‘Internet speak’ tends to skew young for a variety of reasons, but even outside of being the new frontier of slang, online discourse rewards different aspects of communication than are desirable in real-world speech.
The most obvious reason for this is that the majority of online communication – and certainly most real-time, peer-to-peer communication – is in the form of text rather than speech. There are many more complex reasons at play (for instance, imagine if in a real-world conversation you could hear what the other person said multiple times before replying, and even quickly research your response), but the key point is that if your characters just type their usual dialogue, they’re likely to feel either dated or unrealistic.
So, what are the qualities of realistic internet communication? Well, those parameters are often shifting – terms and practices used today will soon be outdated, which is why it’s important to understand the ends they serve rather than just the means of the moment.
First, written text lacks the context of gesture and tone. Long-form writing addresses this in multiple ways, but the ultra-short-form of immediate internet communication lacks many of the same tools. One solution is ‘emojis,’ simple pictograms that often accompany text.
Thinking of emoji as gestures helps put things into perspective if we’re tempted to start thinking, “If words were good enough for Shakespeare, why aren’t they good enough for us?” We can pause and realize that plain words weren’t actually good enough for Shakespeare. A lot of what Shakespeare wrote was plays, designed not to be read on a page, but to be performed by people. How many of us have struggled through reading Shakespeare as a disembodied script in school, only to see him come to life in a well-acted production?– Gretchen McCulloch, Because Internet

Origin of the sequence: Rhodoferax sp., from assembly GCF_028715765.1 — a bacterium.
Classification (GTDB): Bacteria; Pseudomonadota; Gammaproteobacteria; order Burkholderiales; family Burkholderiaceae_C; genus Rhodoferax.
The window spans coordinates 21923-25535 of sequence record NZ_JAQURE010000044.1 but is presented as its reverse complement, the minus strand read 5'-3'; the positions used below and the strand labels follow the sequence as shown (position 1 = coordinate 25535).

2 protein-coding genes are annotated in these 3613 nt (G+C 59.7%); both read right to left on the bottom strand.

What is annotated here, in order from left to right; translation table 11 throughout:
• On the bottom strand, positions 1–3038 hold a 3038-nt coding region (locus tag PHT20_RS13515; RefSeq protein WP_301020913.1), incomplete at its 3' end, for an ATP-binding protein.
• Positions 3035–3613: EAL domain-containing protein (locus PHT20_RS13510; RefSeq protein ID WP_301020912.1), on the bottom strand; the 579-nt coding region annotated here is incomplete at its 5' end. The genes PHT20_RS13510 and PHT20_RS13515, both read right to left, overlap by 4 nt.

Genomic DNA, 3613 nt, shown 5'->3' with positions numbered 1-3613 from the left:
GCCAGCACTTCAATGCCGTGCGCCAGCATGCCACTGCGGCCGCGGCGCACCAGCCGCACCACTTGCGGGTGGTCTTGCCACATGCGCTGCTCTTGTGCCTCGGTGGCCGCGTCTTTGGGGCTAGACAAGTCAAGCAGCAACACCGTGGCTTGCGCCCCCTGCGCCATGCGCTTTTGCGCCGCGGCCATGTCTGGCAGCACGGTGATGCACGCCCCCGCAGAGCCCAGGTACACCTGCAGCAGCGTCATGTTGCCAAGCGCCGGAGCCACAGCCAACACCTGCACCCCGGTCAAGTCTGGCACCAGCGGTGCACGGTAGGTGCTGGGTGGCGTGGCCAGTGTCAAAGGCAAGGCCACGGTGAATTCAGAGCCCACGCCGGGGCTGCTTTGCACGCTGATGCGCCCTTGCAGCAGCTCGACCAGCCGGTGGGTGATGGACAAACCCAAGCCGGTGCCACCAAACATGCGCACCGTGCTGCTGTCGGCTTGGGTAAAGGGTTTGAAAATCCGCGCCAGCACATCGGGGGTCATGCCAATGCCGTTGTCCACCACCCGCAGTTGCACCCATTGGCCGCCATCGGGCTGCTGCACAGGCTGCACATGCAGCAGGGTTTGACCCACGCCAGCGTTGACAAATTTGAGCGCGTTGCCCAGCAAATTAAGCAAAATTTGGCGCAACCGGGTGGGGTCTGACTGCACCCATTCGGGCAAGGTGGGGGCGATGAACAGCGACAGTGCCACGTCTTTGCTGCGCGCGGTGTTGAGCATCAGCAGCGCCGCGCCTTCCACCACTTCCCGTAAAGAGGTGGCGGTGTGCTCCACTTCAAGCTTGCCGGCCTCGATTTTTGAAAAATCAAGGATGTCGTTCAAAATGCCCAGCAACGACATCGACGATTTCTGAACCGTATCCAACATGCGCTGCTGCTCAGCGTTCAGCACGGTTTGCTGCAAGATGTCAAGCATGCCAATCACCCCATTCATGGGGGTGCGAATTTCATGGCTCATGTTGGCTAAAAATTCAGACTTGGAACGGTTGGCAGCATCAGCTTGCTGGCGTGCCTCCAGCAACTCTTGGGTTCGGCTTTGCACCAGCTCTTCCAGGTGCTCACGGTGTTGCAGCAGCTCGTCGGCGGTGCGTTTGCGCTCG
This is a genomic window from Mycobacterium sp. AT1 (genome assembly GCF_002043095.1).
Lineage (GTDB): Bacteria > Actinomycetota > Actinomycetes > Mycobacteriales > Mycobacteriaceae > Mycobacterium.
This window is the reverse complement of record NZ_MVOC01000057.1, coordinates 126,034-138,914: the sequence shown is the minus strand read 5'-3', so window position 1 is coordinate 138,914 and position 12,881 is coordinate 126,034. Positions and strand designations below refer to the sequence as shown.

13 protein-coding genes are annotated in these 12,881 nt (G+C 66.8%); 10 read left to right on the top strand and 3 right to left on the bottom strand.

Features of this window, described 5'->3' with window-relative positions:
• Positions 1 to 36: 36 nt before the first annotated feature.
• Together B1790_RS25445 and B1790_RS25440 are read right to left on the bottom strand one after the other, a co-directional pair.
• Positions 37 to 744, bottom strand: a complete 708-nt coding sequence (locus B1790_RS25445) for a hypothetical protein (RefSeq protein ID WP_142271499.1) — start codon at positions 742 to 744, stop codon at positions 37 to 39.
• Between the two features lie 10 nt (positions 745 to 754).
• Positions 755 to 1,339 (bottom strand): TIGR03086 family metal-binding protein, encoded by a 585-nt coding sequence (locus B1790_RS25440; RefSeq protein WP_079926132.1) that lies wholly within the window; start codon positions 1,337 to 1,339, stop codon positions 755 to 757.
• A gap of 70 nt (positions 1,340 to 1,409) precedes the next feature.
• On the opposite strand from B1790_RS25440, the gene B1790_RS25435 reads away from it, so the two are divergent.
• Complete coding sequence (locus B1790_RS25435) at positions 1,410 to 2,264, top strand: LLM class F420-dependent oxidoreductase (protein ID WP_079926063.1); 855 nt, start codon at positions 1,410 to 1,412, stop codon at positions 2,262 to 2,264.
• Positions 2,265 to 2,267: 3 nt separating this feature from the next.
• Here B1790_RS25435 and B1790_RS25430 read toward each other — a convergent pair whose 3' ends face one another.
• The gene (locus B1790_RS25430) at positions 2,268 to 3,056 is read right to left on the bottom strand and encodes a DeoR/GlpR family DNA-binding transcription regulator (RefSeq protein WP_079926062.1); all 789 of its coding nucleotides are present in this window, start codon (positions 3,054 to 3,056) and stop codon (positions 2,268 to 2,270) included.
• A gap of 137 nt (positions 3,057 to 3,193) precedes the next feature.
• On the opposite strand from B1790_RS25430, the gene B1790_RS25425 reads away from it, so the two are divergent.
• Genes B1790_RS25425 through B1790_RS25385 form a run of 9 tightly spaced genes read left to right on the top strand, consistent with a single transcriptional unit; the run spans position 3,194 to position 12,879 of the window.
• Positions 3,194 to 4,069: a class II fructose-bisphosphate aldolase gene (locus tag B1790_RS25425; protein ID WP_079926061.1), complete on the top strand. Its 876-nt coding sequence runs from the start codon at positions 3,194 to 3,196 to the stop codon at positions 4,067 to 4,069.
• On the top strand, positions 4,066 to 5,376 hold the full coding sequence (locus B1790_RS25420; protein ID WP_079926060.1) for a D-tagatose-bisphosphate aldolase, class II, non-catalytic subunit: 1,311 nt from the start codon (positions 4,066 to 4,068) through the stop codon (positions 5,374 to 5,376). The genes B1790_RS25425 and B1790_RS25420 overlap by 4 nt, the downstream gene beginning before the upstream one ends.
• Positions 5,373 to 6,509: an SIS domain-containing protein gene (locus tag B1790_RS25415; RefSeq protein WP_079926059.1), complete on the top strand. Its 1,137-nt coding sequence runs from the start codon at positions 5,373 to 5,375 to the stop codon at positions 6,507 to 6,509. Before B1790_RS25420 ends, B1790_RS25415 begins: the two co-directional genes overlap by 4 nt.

The most widely familiar emoji is the smiley face; an icon which can communicate many types of happiness but is most useful in adding a cheery tone to text which could otherwise be read in other ways. Like any form of communication, emojis are constantly expanding in number and evolving in meaning. Famously, the ‘eggplant’ emoji has become loaded with innuendo – partly because some found the pictogram suggestive, but mostly because the innuendo is more useful in online communication than the ability to quickly reference an actual eggplant.
If your characters are communicating online, it’s likely they’ll encounter emojis, even if they don’t use them. More importantly, emojis can make it easier to depict online communication – they exist in real life because they serve a need, and that need doesn’t disappear just because you ban them from your fiction.
Then, there are memes. The modern idea of a ‘meme’ was coined by Richard Dawkins, positing a way of understanding units of thought analogous to how we discuss genes. In common internet parlance, the term is used more specifically (though it still emerges from Dawkins’ ideas.)
Internet memes are images which carry a contextual meaning outside of what they literally depict. For an example, let’s take the ‘Is This a Pigeon?’ meme, which utilizes a subtitled still from The Brave Fighter of Sun Fighbird.
The intent of the meme is to suggest that someone is misidentifying a simple concept to an unreasonable degree. To this end, aspects of the image are changed; ‘pigeon’ becomes a term relevant to the situation in question, while the butterfly is either replaced by another image or else labelled in the style of a political cartoon, as below.
Here, the critique is that television shows about teenagers often cast too far outside the age range of their supposed characters.